Figma and Webflow are tools used at different stages of web design and development. While Figma is mainly a design and prototyping tool, Webflow is primarily used as a website builder.
Yet, Webflow is also marketed as a design solution, and that’s what creates confusion.
At Flow Ninja, the design team uses Figma, handing off completed designs and styleguides to the developers, who then implement them in Webflow. In fact, that has become the industry standard, and Webflow has even launched the Figma to Webflow plugin to streamline the handoff further.
Still, that’s not the only process when building with Webflow, as a designer who knows a bit of Webflow might only use that tool right from the start.
Without further ado, let’s compare the two tools and discuss how the two complement each other.
What is Webflow?
Webflow is a web design and development platform that enables users to visually create, build, and launch responsive websites without coding. Its integration of design, animation, content management, and hosting features makes it a comprehensive tool.
- Responsive design capabilities — Provides advanced tools for creating responsive layouts that adapt to various screen sizes.
- Integrated CMS — Offers a powerful CMS for managing content without needing a separate platform.
- E-commerce functionality — Includes comprehensive tools for building and customizing online stores.
- SEO optimization — Comes with built-in SEO tools to enhance website visibility.
- Animations and interactions — Enables the creation of sophisticated animations and interactions easily.
- Steep learning curve — Can be challenging for beginners, especially those unfamiliar with web design principles.
- Pricing — While it offers a free tier, advanced features, and hosting come at a higher price point compared to some competitors.
- Limited template choices — Compared to other platforms, the variety of templates is more limited.
- Custom code restrictions — While custom code can be added, there are limitations, which means advanced customization would only be possible with third-party integrations.
What is Figma?
Figma is a cloud-based design tool primarily used for user interface and user experience design, along with various graphic design tasks. Its collaborative nature and comprehensive feature set stand out. Key features include:
- Intuitive interface — Known for its user-friendly interface, it is accessible to designers of all skill levels.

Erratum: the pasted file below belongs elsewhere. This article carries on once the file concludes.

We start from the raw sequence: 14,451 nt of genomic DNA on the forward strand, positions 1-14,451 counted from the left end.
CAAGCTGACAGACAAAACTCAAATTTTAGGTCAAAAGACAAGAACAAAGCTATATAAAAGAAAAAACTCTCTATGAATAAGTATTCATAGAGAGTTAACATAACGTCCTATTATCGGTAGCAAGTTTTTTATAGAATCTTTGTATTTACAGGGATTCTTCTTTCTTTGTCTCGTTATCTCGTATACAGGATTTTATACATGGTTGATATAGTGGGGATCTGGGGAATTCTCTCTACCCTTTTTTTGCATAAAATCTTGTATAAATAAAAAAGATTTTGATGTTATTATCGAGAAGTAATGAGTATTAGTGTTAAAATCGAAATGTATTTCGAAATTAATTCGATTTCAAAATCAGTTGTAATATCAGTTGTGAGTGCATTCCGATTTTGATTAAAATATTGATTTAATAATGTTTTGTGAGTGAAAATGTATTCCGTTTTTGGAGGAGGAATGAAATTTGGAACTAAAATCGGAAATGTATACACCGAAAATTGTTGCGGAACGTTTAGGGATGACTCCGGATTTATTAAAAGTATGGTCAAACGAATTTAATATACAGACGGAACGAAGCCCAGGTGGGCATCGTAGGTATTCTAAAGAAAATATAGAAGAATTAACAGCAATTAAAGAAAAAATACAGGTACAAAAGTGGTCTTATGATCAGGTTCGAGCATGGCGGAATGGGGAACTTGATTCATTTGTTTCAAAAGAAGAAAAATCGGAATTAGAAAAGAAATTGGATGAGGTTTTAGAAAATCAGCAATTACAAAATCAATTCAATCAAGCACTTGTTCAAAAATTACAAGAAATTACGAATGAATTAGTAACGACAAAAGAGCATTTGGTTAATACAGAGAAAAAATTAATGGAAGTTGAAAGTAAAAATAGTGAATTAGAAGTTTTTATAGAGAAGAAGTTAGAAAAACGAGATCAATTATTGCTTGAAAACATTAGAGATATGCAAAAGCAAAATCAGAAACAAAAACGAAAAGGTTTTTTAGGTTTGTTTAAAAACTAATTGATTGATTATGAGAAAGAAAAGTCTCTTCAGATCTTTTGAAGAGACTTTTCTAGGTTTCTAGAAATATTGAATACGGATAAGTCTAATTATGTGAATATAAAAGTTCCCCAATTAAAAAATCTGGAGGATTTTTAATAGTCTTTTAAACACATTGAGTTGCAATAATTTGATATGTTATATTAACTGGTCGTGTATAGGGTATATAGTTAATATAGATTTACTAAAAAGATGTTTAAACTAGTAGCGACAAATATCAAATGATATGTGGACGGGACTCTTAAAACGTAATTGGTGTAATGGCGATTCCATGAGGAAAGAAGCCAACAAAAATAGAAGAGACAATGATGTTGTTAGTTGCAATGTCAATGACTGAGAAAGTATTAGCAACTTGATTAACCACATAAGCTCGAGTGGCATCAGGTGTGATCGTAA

- Real-time collaboration — Facilitates simultaneous collaboration across teams, enhancing workflow efficiency.
- Prototyping and testing — Integrated prototyping tools allow for easy creation and testing of interactive designs.
- Design system management — Excellent for creating and managing design systems with reusable components and styles.
- Cross-platform accessibility — Cloud-based platform accessible across various devices and operating systems.
- Extensive plugin library — A wide range of plugins to extend functionality tailored to specific design needs.
- Performance with large files — You can experience slowdowns with very large and complex design files.
- Limited offline capability — Being primarily cloud-based, its offline functionality is limited compared to some desktop-based applications.
- Learning curve for advanced features — While user-friendly, mastering all of its advanced features and plugins can take time.
- Prototypes are not dynamic — While perfect for prototyping, all of the pages there are static, unlike Webflow, where you can immediately see how pages would look like dynamically.
- No native print design features — Not ideally suited for print design, as its focus is primarily on digital and UI/UX design.
Webflow vs Figma Ease of Use
If you’re new to web design or development, both Figma and Webflow will be confusing. However, even pros might need to spend some time adapting to these tools.
Webflow Ease of Use
Webflow is known for its balance of power and user-friendliness. Its visual interface allows designers to create professional-looking websites without needing to write code, which is a significant advantage for those with limited coding skills.